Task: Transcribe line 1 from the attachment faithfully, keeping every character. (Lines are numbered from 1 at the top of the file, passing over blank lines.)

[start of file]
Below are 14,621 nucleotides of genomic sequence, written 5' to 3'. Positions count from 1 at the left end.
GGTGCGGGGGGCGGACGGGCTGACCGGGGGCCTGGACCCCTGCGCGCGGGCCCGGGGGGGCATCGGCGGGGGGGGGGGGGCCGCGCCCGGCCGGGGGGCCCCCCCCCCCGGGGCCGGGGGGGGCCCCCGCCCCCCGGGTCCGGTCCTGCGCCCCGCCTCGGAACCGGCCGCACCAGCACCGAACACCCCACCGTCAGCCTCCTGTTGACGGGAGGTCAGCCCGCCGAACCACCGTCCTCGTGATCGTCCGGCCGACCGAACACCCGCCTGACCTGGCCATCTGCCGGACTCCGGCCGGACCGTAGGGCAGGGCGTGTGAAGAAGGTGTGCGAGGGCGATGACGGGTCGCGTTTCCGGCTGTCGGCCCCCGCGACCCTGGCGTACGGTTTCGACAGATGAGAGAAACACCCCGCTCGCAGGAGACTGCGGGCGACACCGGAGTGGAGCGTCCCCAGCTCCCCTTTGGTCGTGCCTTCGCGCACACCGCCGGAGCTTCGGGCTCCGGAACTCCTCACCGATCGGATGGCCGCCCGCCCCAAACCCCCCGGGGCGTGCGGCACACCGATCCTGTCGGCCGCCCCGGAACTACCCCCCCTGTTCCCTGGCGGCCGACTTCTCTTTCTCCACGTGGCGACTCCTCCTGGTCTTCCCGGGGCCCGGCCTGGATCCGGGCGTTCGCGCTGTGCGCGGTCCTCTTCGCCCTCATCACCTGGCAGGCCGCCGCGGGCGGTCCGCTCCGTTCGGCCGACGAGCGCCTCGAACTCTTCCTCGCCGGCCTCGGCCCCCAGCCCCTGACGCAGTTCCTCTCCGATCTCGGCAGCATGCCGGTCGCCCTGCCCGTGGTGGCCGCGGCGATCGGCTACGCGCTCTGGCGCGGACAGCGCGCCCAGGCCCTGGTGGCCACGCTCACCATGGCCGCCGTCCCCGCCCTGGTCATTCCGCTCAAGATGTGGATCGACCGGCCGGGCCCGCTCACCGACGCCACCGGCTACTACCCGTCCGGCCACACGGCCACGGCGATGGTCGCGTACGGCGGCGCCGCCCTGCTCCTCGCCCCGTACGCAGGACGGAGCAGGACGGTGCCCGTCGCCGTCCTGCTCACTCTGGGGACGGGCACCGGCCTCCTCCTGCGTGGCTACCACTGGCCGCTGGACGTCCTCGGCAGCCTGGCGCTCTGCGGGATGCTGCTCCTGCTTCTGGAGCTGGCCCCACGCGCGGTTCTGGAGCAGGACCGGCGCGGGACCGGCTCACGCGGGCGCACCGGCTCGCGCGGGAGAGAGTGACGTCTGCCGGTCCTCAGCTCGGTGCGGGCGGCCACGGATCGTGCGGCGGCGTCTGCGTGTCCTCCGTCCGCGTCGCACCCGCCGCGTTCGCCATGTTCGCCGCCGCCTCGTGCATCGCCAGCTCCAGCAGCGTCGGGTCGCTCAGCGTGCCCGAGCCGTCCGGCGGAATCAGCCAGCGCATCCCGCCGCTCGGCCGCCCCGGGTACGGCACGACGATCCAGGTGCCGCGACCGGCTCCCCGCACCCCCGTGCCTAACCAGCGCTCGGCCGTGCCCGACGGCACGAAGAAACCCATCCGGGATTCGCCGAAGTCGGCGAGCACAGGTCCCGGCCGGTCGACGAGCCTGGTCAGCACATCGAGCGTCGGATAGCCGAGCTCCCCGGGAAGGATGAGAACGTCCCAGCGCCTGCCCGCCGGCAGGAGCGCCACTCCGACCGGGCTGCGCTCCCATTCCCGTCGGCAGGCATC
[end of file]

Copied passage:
Below are 14,621 nucleotides of genomic sequence, written 5' to 3'. Positions count from 1 at the left end.